At the core of individual, organizational and governmental initiatives and activities is Council’s commitment to improve access to care for all Ontarians, regardless of geography.
PCMCH’s health quality and improvement strategies and activities span the maternal/child/youth continuum of care and have a significant impact on the way in which health care is accessed by the public, and delivered, monitored, and evaluated by providers and the system-at-large.
Some of PCMCH’s strategies and initiatives are in the active phases of implementation and evaluation, while others are in the planning stages. Led by subject matter experts from across Ontario, PCMCH’s initiatives and projects are grounded in evidence, experience and a shared goal to improve the delivery and quality of care for mothers, babies, children and youth in Ontario.
The ED Clinical Pathways work group developed an evidence-based clinical pathway and decision support tools to guide and support the care of children and youth presenting to emergency departments with mental health conditions. It also developed a process to facilitate seamless transition to follow-up services with relevant community agencies. Work Group Terms of Reference (PDF) Work Group Membership (PDF) Click here to view the abstract of a paper published in the July 2018 issue of Child & Adolescent Psychiatric Clinics of North America, regarding this work.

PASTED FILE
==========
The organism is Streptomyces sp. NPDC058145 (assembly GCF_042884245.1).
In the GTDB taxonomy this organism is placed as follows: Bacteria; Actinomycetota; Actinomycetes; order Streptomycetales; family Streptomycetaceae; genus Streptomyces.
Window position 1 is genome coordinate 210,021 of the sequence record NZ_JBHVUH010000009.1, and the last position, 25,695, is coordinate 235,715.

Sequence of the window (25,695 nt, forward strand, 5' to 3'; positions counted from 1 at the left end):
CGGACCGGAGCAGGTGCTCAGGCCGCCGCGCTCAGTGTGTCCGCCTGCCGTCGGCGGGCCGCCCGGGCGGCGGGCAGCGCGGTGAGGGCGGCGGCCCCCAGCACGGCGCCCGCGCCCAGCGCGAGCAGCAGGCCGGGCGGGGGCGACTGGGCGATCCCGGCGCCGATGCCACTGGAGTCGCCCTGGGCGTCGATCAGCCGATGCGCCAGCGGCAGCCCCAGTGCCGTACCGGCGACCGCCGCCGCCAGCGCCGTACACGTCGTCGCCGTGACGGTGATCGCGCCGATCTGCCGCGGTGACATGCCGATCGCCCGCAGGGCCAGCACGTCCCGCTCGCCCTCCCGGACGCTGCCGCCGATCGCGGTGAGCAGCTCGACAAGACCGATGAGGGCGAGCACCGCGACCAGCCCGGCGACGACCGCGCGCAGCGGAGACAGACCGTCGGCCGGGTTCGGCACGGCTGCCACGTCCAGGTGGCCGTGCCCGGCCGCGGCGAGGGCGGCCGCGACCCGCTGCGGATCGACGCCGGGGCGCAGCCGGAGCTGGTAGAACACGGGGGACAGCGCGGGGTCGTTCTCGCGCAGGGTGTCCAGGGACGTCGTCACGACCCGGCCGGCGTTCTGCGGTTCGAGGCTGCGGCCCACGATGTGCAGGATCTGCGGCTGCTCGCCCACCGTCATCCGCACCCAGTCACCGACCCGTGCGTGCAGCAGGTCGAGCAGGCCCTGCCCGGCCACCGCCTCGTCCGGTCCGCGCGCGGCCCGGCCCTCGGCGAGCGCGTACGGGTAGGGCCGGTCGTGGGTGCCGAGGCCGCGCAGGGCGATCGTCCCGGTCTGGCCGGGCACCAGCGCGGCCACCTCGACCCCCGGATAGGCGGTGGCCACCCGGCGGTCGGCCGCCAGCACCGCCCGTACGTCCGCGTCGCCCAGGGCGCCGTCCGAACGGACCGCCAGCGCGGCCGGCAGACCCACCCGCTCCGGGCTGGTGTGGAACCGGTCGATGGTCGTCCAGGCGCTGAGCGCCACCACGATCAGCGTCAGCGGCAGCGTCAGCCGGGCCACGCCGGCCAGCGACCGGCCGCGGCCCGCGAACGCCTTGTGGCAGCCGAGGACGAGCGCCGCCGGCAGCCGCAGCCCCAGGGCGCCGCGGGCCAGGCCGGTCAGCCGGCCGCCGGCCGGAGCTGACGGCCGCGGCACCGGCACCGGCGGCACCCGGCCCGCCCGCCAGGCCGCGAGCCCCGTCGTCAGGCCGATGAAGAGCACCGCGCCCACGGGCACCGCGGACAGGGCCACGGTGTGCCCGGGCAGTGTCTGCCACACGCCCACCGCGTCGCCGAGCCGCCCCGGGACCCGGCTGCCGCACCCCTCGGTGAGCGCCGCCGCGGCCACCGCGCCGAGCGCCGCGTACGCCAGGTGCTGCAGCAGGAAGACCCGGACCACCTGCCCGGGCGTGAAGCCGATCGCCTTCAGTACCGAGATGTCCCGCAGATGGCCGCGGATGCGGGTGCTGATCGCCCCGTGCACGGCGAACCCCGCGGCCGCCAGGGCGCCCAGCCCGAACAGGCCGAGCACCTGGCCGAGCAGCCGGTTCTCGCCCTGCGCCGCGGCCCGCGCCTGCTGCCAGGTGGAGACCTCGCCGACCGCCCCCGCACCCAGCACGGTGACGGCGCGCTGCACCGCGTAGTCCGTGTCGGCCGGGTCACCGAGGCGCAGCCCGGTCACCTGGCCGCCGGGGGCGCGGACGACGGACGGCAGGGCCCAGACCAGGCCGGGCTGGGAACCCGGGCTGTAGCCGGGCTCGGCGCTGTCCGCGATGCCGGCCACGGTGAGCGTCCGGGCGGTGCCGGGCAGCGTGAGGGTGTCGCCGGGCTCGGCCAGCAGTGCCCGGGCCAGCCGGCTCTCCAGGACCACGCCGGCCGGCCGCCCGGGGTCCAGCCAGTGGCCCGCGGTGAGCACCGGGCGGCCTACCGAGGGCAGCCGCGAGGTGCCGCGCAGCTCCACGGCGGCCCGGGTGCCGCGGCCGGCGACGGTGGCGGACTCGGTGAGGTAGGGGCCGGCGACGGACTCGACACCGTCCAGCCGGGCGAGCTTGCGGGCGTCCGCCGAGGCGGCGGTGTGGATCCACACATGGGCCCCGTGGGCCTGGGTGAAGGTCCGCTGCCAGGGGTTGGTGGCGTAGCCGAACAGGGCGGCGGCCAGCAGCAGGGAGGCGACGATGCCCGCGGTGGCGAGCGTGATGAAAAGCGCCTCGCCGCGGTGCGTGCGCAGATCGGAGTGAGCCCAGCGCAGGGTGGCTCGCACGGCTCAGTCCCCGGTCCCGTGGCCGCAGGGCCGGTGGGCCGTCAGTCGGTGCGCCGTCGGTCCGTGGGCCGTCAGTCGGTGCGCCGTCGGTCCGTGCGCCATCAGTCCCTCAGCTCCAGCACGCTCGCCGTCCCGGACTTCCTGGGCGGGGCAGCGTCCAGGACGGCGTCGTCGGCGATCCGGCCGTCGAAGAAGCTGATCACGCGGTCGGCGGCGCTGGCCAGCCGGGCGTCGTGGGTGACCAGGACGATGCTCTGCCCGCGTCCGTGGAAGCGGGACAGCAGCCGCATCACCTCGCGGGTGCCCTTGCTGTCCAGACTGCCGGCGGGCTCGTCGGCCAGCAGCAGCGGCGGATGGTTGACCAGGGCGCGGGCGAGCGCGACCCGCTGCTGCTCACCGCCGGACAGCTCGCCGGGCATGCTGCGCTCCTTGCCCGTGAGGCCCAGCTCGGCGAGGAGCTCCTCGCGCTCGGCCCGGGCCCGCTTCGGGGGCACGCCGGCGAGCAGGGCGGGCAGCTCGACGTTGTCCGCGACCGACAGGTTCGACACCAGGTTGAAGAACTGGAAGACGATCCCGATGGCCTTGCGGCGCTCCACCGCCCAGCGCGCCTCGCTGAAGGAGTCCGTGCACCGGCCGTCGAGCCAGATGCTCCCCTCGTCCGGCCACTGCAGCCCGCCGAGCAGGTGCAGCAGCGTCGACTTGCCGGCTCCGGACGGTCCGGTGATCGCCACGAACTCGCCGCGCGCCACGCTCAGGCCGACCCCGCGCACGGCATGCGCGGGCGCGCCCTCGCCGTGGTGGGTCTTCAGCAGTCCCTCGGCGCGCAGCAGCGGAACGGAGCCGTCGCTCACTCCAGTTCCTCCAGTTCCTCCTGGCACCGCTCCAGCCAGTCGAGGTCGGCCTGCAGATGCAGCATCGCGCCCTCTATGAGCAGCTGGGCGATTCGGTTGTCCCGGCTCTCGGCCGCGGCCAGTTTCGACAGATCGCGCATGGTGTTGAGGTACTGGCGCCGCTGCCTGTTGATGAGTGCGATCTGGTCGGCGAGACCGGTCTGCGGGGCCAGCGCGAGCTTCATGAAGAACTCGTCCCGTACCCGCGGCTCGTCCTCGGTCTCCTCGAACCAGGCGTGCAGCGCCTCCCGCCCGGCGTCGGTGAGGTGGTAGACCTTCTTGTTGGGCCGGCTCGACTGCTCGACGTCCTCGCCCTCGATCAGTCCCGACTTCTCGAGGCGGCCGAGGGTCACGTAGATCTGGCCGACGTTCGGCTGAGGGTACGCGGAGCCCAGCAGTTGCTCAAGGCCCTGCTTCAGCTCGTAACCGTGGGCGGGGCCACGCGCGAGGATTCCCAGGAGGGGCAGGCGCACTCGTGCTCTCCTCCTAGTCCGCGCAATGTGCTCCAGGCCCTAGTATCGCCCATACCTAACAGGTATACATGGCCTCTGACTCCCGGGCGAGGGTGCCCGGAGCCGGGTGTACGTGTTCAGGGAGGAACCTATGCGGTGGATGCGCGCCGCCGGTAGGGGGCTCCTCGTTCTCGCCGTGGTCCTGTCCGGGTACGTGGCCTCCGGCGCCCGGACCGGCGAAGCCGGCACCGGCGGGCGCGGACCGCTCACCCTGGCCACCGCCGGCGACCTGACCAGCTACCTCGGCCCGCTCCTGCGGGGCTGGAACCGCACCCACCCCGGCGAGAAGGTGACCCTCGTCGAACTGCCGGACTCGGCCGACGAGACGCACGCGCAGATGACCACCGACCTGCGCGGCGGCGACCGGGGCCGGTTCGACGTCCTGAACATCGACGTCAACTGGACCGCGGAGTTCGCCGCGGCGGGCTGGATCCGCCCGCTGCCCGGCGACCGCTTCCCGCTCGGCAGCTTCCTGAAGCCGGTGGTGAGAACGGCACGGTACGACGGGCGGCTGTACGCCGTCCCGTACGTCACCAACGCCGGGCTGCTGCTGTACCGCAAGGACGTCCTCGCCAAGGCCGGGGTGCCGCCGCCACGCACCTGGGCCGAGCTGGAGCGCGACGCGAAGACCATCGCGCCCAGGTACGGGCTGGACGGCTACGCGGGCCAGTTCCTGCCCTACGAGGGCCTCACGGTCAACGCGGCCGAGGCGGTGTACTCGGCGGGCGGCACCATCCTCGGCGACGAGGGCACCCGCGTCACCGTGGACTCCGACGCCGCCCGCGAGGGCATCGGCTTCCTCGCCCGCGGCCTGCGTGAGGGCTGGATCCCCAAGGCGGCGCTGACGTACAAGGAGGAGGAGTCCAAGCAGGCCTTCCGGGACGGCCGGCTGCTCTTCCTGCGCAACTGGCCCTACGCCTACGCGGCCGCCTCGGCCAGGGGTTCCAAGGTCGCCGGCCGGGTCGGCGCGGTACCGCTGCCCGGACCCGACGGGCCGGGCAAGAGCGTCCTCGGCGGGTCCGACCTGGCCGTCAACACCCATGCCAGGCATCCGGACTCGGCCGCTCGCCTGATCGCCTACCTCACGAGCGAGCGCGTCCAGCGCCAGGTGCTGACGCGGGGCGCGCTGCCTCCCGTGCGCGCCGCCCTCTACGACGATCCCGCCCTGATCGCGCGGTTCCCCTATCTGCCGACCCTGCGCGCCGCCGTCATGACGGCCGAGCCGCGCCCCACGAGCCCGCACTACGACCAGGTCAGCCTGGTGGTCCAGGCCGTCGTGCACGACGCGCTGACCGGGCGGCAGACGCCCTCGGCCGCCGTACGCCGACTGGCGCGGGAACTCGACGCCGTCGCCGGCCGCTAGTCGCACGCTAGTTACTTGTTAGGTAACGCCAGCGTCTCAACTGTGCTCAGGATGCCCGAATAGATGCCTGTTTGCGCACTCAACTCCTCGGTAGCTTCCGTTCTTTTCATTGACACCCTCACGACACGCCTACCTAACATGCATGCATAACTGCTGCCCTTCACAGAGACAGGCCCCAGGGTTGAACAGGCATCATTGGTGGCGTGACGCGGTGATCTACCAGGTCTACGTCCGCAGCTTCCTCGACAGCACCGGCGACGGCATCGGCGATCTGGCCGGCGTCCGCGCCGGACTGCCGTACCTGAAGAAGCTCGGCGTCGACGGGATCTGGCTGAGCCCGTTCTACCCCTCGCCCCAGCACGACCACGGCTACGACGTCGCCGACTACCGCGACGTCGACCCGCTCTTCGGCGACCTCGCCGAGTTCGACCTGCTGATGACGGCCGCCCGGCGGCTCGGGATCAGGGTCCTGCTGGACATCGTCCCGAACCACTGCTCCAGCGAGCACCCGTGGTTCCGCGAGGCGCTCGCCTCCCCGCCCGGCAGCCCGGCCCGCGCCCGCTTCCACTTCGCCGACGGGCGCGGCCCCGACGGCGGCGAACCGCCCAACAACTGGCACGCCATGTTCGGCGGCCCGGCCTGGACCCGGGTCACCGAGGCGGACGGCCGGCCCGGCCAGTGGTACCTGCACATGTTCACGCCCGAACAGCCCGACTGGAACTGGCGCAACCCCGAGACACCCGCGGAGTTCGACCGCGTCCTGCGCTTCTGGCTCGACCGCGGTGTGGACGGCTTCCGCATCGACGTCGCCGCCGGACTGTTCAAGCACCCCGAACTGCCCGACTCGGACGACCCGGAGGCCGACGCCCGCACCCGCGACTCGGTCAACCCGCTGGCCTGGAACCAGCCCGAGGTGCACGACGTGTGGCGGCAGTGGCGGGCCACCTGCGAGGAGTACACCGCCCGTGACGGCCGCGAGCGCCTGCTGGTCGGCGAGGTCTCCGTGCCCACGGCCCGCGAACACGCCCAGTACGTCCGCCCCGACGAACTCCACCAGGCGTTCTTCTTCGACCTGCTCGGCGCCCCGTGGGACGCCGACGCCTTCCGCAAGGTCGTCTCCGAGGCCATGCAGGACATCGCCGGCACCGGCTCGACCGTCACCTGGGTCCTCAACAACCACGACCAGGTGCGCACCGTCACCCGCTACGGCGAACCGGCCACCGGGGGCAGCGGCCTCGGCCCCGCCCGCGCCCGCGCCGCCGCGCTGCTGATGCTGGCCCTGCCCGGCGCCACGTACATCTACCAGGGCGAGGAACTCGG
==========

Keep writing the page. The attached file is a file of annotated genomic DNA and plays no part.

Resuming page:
Infectious diseases are caused by pathogenic microorganisms, such as bacteria, viruses, parasites or fungi. The diseases can be spread from one person to another, directly or indirectly, through fluid exchange or exposure to vectors, or from the environment. Public Health Ontario provides public health and health care partners with information, tools, and resources for the prevention and control of infectious diseases. The original consensus-based policy was developed November 2008 by the Provincial Maternal-Newborn Advisory Committee Infection Prevention and Control Work Group. It has been subsequently reviewed and revised by The Provincial Infectious Disease Advisory Committee (PIDAC) in 2013. The updated document “Best Practices for Infection Prevention and Control in Perinatology” is available online at: Provincial Infectious Diseases Advisory Committee (PIDAC) (Knowledge Products).